Updated on 1 March 2013
Alchemia enrols patients for cancer trial
Singapore: Alchemia has completed enrollment of patients in a pivotal phase III clinical trial evaluating its lead product, HA-Irinotecan, for the treatment of metastatic colorectal cancer.
Final trial enrollment totalled 415 patients, including 71 patients who are enrolled in a trial sub-study. Although the trial was originally planned for 390 patients, enthusiasm for the clinical trial shown by both investigators and patients resulted in an additional 25 patients being recruited in four weeks. Patients were recruited across 76 sites in Australia, Eastern, and Western Europe.
The optional pharmacokinetic and cardiotoxicity sub-study conducted along with this pivotal trial is intended to provide further confirmation of HA-Irinotecan's safety profile. The additional 25 patients enrolled served to boost the size of this sub-study, increasing patient numbers to around 90 percent of the sample size targeted by Alchemia. Supplementary patient enrollment also increases the statistical power of the whole trial, and improves the predictability of when the primary endpoint of progression free survival is likely to be met.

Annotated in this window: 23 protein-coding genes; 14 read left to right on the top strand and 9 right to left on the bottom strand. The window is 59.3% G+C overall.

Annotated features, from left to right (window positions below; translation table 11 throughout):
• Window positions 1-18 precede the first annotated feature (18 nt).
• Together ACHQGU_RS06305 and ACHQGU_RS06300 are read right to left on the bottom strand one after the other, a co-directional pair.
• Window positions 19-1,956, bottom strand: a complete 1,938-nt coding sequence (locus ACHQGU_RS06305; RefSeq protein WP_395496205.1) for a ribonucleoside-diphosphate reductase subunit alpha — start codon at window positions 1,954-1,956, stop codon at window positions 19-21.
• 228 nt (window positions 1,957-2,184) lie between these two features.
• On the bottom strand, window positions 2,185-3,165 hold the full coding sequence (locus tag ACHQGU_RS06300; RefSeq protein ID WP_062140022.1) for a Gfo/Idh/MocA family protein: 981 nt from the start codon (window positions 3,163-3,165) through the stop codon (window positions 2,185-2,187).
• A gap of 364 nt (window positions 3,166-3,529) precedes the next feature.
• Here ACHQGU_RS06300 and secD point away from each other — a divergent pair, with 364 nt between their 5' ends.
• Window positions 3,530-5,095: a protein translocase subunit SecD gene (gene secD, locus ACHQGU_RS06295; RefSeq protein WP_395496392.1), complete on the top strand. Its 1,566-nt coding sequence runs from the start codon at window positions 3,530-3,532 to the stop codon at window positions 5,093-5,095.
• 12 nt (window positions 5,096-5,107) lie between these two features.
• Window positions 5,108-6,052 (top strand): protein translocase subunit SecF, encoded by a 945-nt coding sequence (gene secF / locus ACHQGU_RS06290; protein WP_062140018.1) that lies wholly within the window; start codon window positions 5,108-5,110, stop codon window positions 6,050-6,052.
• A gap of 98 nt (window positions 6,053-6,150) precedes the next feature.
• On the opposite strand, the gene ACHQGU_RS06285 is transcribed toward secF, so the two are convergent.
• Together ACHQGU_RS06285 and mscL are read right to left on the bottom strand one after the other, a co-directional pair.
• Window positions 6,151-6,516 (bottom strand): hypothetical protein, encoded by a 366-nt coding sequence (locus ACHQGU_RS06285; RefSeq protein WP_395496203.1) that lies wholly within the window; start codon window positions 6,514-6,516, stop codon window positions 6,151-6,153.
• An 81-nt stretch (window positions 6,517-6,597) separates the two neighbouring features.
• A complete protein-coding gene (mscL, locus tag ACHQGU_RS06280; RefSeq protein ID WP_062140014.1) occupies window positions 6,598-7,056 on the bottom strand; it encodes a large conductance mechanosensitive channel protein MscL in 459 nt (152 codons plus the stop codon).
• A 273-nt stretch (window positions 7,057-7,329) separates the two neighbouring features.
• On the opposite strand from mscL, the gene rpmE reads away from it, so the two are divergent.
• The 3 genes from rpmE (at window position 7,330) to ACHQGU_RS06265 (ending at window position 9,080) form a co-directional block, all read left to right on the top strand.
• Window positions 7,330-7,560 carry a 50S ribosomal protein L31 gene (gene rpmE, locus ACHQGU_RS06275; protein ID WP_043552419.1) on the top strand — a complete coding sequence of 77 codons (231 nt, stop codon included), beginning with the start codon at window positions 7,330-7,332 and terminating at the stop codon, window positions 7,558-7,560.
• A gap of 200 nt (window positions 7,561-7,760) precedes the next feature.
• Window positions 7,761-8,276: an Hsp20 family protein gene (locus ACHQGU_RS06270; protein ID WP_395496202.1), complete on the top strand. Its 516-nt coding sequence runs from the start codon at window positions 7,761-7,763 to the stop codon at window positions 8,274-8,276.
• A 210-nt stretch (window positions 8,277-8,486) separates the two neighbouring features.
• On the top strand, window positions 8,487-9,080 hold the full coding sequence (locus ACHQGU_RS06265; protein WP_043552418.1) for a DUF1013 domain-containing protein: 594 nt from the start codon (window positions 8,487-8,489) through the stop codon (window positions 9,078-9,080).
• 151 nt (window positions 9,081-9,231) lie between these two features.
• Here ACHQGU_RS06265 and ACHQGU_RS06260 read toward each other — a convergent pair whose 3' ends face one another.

"The rapid recruitment of these additional 25 patients will allow Alchemia to determine the success of this pivotal trial in the first half of 2014," said Dr Tracey Brown, chief scientific officer of Alchemia. "We have been encouraged by the initial statistical review and modelling of the available blinded data, as it suggests that patients as a group are continuing on treatment for longer than anticipated before their disease progresses. Additionally, we anticipate these further recruitments will provide enhanced validation of the safety and efficacy of the HyACT platform technology."
HA-Irinotecan is a new formulation of irinotecan which targets the drug to the tumour. It enables the drug to be retained at the tumour site for longer, allowing substantially more drug to be internalised by the cancer cells. This occurs through a well established receptor-based mechanism. Increased uptake of the anti-cancer drug into tumour cells has resulted in a superior efficacy profile, as shown in a phase II trial of HA-Irinotecan in metastatic colorectal cancer, where a statistically significant increase in Progression Free Survival (PFS) compared with irinotecan (5.2 months vs 2.4 months, p=0.017) with no increase in toxicity was observed.